6.3.2 Surface temperatures
The wall surface temperatures simulated in TREE-GRASS are significantly improved by taking into account the radiative effects of tree foliage (Fig. 3). The incoming radiation received by the canyon facets is reduced due to interception and attenuation by trees that are as tall as the buildings. As a result, the surface temperature maxima are lower in TEB-Tree than in TEB-Ref by 4–5 ∘C for eastern and western walls. Inversely at night, the tree foliage limits the cooling by trapping of infrared emission so that the surface temperatures are higher in TEB-Tree than TEB-Ref. Nonetheless, despite the improvement, TEB-Tree still overestimates the surface temperature, especially for the eastern wall in the morning. This suggests that the attenuation effect by tree foliage remains underestimated by the model in this case. The deviation from the measurement can also be explained by a difference between the compared quantities. The thermometer samples a specific area of the wall, while the model calculates an average temperature for the entire wall. The same improvement is noted in TREE-BARE, as well as for pavement temperature that was also measured during the experiment (Table 2).
6.3.3 Trees-related variables
TEB-Ref and TEB-Tree both calculate a composite temperature of natural covers (Tnat), which is compared here to the measured foliage temperature (Fig. 3f). The foliage presents a much lower diurnal temperature amplitude than that of Tnat, which is expected since Tnat includes a contribution of bare soil or grass depending on the experiment. The evolution of foliage temperature is much better captured by the tree temperature (Tt) diagnosed by TEB-Tree under the simple assumption that the foliage temperature is in equilibrium with the ambient temperature. The comparison between air temperature and foliage measurements confirms that this approximation is quite realistic. Finally, the measured evapotranspiration (combining tree transpiration and grass evaporation) is converted into latent heat flux (QE) and compared to model outputs (Fig. 4). Until noon, QE simulated by TEB-Ref is in good agreement with the observations. But QE decreases rapidly to zero in the afternoon, while the measured flux remains positive. TEB-Tree simulates a much higher QE during the day that persists up to 18:00 local time. Even if the day cycle is poorly reproduced in both cases, the daily water quantity evaporated is more realistic with TEB-Tree than with TEB-Ref, since the bias is less than 1 % instead of −42 % for TEB-Ref.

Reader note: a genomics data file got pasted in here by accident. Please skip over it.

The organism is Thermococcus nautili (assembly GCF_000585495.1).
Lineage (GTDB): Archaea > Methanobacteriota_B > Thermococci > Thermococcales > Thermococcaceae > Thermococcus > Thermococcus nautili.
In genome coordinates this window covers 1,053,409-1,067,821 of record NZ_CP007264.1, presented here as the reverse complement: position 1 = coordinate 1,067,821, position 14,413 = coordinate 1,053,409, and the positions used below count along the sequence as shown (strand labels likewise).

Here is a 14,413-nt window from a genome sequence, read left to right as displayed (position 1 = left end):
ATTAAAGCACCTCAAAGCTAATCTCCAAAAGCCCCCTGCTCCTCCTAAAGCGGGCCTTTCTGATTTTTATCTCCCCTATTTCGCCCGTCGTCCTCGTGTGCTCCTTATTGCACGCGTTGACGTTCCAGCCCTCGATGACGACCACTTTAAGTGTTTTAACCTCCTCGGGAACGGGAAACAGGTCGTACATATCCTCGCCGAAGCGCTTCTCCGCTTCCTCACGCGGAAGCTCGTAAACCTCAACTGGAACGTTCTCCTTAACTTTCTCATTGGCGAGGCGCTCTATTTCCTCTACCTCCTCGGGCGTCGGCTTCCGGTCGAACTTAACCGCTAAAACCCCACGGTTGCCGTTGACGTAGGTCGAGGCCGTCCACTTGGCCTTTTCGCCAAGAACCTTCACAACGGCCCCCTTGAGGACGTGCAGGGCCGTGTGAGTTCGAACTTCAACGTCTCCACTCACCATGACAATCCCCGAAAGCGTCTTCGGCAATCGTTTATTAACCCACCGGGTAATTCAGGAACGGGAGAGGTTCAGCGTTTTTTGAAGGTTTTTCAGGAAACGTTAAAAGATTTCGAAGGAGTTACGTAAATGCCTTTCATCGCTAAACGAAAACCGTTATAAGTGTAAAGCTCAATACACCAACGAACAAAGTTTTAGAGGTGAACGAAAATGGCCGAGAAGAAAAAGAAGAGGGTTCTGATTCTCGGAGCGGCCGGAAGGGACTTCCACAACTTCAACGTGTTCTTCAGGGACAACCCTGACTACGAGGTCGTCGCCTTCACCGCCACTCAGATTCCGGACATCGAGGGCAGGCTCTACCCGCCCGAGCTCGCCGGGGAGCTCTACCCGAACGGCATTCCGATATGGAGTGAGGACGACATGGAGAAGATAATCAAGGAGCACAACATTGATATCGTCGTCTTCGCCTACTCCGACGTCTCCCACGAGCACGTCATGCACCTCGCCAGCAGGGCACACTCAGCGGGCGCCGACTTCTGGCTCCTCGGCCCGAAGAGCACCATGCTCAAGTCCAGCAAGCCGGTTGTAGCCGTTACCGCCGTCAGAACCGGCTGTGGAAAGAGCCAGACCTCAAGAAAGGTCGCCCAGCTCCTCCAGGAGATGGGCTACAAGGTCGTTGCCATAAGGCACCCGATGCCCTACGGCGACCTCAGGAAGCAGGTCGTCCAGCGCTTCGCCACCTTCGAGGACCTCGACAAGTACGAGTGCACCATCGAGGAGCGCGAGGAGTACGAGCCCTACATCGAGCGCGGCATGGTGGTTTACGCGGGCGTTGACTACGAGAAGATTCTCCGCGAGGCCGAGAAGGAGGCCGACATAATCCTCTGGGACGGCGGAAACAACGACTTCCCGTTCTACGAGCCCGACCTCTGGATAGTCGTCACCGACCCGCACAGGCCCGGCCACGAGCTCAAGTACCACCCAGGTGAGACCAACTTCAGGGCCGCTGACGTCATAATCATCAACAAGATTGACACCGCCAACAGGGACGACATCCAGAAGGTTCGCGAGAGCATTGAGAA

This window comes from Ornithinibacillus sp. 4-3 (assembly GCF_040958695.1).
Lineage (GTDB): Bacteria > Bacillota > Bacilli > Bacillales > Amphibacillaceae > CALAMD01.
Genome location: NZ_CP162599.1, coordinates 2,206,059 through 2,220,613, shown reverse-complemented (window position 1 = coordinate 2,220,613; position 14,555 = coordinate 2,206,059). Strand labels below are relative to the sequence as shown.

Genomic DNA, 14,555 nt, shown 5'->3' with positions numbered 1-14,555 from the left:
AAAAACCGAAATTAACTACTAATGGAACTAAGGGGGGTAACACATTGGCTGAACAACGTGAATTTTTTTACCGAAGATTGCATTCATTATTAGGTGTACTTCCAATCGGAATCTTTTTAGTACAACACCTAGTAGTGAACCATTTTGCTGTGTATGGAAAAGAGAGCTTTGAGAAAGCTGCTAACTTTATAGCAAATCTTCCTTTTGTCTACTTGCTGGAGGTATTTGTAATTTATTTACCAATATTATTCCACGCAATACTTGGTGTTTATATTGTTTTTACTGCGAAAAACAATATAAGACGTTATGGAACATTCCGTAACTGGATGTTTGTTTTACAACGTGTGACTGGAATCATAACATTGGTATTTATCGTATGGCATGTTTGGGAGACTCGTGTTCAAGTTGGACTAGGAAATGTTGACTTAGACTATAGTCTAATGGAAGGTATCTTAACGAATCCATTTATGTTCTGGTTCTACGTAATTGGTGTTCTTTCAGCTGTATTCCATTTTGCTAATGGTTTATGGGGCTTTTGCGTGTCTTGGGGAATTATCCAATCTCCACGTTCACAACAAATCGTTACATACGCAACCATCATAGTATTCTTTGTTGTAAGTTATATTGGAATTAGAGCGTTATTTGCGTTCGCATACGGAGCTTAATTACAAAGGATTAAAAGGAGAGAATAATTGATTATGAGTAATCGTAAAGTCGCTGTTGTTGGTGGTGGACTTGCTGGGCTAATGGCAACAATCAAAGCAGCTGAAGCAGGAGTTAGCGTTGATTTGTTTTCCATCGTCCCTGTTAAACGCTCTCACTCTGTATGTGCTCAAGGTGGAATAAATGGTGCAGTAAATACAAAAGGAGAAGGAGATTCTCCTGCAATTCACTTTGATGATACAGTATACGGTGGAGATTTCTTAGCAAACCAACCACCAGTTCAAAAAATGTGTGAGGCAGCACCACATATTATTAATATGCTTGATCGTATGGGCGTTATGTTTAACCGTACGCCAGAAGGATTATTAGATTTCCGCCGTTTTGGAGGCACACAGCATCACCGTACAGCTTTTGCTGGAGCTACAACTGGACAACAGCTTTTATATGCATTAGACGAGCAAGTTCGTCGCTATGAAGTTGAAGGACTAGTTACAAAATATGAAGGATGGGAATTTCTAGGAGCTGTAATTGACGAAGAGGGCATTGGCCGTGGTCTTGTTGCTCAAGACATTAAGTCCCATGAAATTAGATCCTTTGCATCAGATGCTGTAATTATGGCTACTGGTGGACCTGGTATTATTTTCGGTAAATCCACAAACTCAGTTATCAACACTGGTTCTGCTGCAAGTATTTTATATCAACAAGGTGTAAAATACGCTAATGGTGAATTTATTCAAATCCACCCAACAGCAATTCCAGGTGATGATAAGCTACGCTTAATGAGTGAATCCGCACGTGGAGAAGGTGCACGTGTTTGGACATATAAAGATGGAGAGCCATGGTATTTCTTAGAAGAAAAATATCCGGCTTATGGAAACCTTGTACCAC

In the basis of this evaluation exercise, it can be concluded that the new developments provide improved model performance. The main improvements concern (1) the wall and ground surface temperatures that are much less overestimated than with the initial parameterization due to tree shading and (2) the wind, which is now slowed down by the presence of trees as observed. There is no very significant effect on air temperature or humidity, and it is difficult to conclude on the quality of the turbulent flux parameterization. The choice was made to keep the simple approach of the bigleaf parameterization for treating all natural covers as a composite compartment, rather than solve distinct energy budgets for soil, ground vegetation, and trees. This choice may be debatable, given that there are other models available today that can independently calculate water and energy flows between foliage and air. Nonetheless, in view of the results presented in the literature, it is difficult to objectively compare the performances of these models The main limitation remains the availability of experimental data allowing for a fine evaluation of the implemented processes, especially for turbulent flux calculation and impacts on air temperature and humidity (Lee and Park, 2008; Lee, 2011; Ryu et al., 2016). Besides, the comparisons presented by Ryu et al. (2016) do not show a very substantial change in the fluxes and Bowen ratio with the implementation of a specific tree parameterization.